He concluded: “The timing, close proximity in dollar amounts and surrounding circumstances suggest that Doug Hampton’s $16,000 contribution to Attorney General Cordray [including a $5,000 contribution to the Ohio Democratic Party] and Messrs. Kurgis and Fox’s combined $20,000 in contributions to Treasurer Boyce were coordinated by Richard Cordray and Kevin Boyce in an effort to ‘swap’ contributions so as to circumvent Ohio campaign finance and/or pay-to-play laws.”

Boyce denied to the BakerHostetler investigators any knowledge of cross payments of campaign contributions. For this article, the Ohio Democratic Party and the Cordray campaign for governor did not respond to email requests for comments on the alleged cross payments of contributions in the 2010 campaigns. They also did not answer requests for their position on cross payments or explain whether the practice is occurring in the 2018 statewide Democratic campaigns.

Democrats hid the source of a Columbus city contractor’s campaign donations

Democrats also concealed the source of campaign contributions made by the corrupt city contractor Redflex. From 2005 to 2013, Reflex contributed tens of thousands of dollars to the campaigns of Columbus officials. During that period, city officials awarded the company contracts under which it made millions operating red-light-enforcement cameras at intersections in the city.

Court fillings and news reports show that Redflex used the corrupt lobbyist John Raphael to funnel campaign contributions to the officials. This practice concealed that the actual source was a contractor receiving substantial business from the city.

The funneling of Redfex’s contributions to hide their source could apparently be more involved. In 2011, then-City Council President Andrew Ginther asked Redflex for a $20,000 campaign contribution. The company gave $20,000 to Raphael, who gave it in his name to the Ohio Democratic Party, which then gave $21,000 to Ginther’s campaign. Raphael also reportedly funneled Reflex campaign contributions through the Franklin County Democratic Party.

At Raphael’s 2016 sentencing hearing for extorting funds from Redflex, federal prosecutors said he made a mockery of Ohio’s campaign finance laws. But he was never charged with violating them.

Is public financing of campaigns the only remedy for those deceitful acts?

The BakerHostetler report expresses doubt whether legal restrictions on cross payments of campaign contributions would work. It explains that “’cross payment’ arrangements can be implemented in various ways to make it difficult to attribute a contribution to a particular politician.”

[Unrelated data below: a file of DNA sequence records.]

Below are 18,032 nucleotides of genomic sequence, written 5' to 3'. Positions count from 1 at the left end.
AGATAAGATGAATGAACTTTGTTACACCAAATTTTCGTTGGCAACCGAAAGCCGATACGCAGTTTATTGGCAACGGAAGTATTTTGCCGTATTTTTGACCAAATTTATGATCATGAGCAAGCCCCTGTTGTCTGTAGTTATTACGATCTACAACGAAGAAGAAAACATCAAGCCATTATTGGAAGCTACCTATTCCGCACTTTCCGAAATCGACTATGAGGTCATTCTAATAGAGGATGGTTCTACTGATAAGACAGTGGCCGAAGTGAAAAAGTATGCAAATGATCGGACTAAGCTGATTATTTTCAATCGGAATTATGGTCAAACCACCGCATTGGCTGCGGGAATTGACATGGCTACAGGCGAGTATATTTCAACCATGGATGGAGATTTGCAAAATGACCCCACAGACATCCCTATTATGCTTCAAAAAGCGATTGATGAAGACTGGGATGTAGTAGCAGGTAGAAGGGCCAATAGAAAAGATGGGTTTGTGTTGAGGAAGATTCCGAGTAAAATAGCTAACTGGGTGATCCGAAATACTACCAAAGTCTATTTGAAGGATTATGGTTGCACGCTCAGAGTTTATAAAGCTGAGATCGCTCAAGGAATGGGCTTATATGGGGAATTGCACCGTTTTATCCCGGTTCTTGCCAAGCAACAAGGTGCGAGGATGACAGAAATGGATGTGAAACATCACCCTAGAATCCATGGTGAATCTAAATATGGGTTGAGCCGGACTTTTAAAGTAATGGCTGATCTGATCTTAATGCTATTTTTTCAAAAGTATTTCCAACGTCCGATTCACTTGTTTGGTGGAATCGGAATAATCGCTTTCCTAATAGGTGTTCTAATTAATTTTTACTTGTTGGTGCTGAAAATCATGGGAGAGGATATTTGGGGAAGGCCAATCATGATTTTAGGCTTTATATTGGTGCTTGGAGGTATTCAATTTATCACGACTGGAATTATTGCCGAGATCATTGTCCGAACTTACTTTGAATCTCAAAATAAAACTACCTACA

The report additionally says the funneling of campaign contributions through a lobbyist is a “common practice,” which also occurred in the treasurer’s office scandal in the form of payments to an attorney friend of Ahmad. The report describes what happens: “An entity seeking benefits from the State hires a law firm to lobby on its behalf. It pays the firm lobbying fees, which are passed on in part as political contributions to the decision maker.”

Shortly after the report was issued, Republican state officials including Gov. John Kasich, Attorney General Mike DeWine, Auditor David Yost, then-Senate President Keith Faber and then-House Speaker Cliff Rosenberger were informed that it described alleged deceptive acts involving Democratic campaign contributions. But they have not spoken out about the practices or indicated interest in stopping them.

Could that be because Republicans are doing the same things? And could their failure to act be related to the refusal of Republicans controlling Congress and the Statehouse to end “dark money” – that is, political spending that can’t be traced to its source? Many Republican leaders at both the national and state levels obviously have no problem with the sources of large amounts of political spending remaining hidden from the public.

The takeaway appears to be that campaign contributions of those doing business with Ohio’s state and local governments can easily be concealed with impunity, including for purposes of hiding “pay to play.” And leaders of both major parties have shown no interest in changing the situation.

The only hope for ending the problem – or at least counteracting some of its harmful effects – may be public financing of campaigns. This would give elected officials less reason to rely on hidden private interests currently funding their campaigns and pulling governmental strings behind the scenes. It could free up the officials to serve the public interest instead.

Some good news is that the 2016 Democratic Party Platform advocates a matching small-donor public financing system for campaigns. More bad news, though, is that Ohio Democratic leaders have shown little interest in that proposal, either.